Do sectional ladders really flex this much all the time?

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Are you using 6 sections? I’ve never used sectionals but they are on my list of things to buy after seeing them demoed at the Iowa event. If I remember right this is one of the issues when you start stacking over 4 pieces. Still not that bad when you consider how high you were (if they were 6 - 6ft pieces it should be 31ft to the top).

They sure do. Scary isn’t it? Find out what the stress limitation are. For me, anything over 28ft, I’m using an ext. ladder. Safety first.

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Back in the day before the lawyers sued the pants off the metallic ladder company a standard set of sectional ladders was five and one half pieces. That’s 29 feet. For decades window cleaners have been going well over 29 feet with sectional ladders. They are totally safe to climb but they will flex a bit. The flexing may be too scary for some folk. In my opinion the danger is in setting them up and taking them down, not climbing up and down.

If a person is not strong, has no common sense for proper ladder placements, or lacks a good sense of balance when moving a tall ladder I wouldn’t recommend going over 21 feet or so. The fun starts after 21 feet. I think that above that hight is when the accidents start to happen and the lawyers come in and blame the ladder company instead of the window cleaner who couldn’t set up or take down their window cleaners ladder without causing an accident. JMO

There is a definite learning curve when using sectionals for the first time. That’s why I think extension ladders are much easier for an inexperienced worker to use. If you have a larger company, extension ladders are probably the best way to go because a sectional ladder can be risky if the wrong, untrained, employee is trying to use one up high. However, I think the effort to learn how to use sectionals is well worth the effort. It’s kinda like taking the time to learn how to fan a squeeggee like a professional window cleaner.

I’m trying to see the advatages of them, for those windows there I would of just used a ext with stand off directly between/below both of those.

Tony maybe you can explain since you saw them in action before.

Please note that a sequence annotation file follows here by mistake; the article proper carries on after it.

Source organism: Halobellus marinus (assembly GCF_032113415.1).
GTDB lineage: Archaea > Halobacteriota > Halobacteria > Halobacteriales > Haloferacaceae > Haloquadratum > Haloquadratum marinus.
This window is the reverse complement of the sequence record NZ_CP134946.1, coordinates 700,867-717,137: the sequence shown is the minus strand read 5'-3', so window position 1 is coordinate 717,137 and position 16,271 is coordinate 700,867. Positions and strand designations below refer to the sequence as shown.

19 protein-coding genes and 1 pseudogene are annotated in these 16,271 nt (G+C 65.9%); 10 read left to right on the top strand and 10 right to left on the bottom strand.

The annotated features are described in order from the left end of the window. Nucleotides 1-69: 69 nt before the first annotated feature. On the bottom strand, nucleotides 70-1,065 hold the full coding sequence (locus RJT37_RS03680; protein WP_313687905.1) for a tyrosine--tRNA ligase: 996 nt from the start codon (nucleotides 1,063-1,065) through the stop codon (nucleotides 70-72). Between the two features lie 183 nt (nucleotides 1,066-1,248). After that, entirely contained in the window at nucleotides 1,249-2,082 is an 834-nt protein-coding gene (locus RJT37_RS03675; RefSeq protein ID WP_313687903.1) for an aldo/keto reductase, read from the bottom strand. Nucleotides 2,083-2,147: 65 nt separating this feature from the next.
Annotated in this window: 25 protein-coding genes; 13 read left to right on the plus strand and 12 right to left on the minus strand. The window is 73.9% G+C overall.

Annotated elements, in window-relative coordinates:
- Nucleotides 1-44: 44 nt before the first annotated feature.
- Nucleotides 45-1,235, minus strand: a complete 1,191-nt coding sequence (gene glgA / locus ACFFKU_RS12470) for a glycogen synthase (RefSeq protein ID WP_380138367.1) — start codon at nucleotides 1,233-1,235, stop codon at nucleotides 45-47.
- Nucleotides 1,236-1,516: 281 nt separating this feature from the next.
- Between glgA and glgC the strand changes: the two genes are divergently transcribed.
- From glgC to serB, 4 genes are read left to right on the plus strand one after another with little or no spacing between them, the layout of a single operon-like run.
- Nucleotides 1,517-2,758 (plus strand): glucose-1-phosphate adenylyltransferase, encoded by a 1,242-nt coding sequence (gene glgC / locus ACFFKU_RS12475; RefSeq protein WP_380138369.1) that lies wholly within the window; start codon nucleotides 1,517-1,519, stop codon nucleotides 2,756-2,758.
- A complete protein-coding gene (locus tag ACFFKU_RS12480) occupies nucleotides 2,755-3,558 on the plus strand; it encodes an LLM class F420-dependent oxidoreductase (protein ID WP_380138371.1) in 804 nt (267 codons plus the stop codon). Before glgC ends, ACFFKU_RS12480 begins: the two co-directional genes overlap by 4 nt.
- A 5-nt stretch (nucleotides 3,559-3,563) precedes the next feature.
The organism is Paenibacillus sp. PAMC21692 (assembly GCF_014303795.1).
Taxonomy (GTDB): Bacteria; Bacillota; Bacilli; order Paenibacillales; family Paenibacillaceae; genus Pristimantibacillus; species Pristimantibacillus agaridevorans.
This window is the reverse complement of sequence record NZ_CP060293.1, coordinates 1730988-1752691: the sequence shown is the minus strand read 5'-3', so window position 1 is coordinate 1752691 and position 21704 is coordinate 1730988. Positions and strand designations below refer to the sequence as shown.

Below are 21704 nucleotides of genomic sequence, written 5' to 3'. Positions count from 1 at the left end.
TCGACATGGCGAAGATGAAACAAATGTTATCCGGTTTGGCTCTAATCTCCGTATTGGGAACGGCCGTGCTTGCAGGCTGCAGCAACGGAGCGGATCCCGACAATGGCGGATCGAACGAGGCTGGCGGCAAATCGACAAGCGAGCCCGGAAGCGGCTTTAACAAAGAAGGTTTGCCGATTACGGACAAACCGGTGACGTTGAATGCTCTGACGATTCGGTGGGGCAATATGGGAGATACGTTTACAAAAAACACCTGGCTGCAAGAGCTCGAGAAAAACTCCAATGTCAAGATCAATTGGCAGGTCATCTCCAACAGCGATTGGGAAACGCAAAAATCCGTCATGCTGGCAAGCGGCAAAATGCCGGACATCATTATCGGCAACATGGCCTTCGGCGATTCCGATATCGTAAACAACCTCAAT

I’ve been using sectional ladders for over 15 years and I honestly do not know how you guys work EFFIECIENTLY without them. Under 30 feet it’s the only way to go in my opinion. There are many threads on the internet discussing this topic. It’s kind of like a soap war but not as good. Extension vs. Sectional

I think they’re so effiecient to use that they literally pay for themselves. And you can buy them right here at WCR.


Sectional ladder companies recommend don’t go over 21 feet, four pieces. They are totally safe to climb but they will flex a bit. The flexing at first is scary, you feel there gonna break lol

Mike Defiel is so rite on this, In my opinion the danger is in setting them up and taking them down, not climbing up and down…

If you or your workers are not strong, have no common sense for proper ladder placement, or lack balance for ladder movement I wouldn’t recommend going over 21 feet or so. The fun starts after 21 feet. That’s when the accidents happen and the lawyers come in and blame the ladder company instead of the window cleaner who didn’t know how to set up a window cleaners ladder.

An extension ladder is almost idiot proof. A sectional ladder takes a bit of common sense to use safely. JMO[/QUOTE]

I totally agree. I see there advantage being when I have some interior work on foyer windows or in a living room with high windows and a ton of furniture to get around. They are very light and once I get past the learning curve for stacking them it seems like a no brainer.

That’s right Tony, it’s a no brainer! Time is money and they save time. :cool: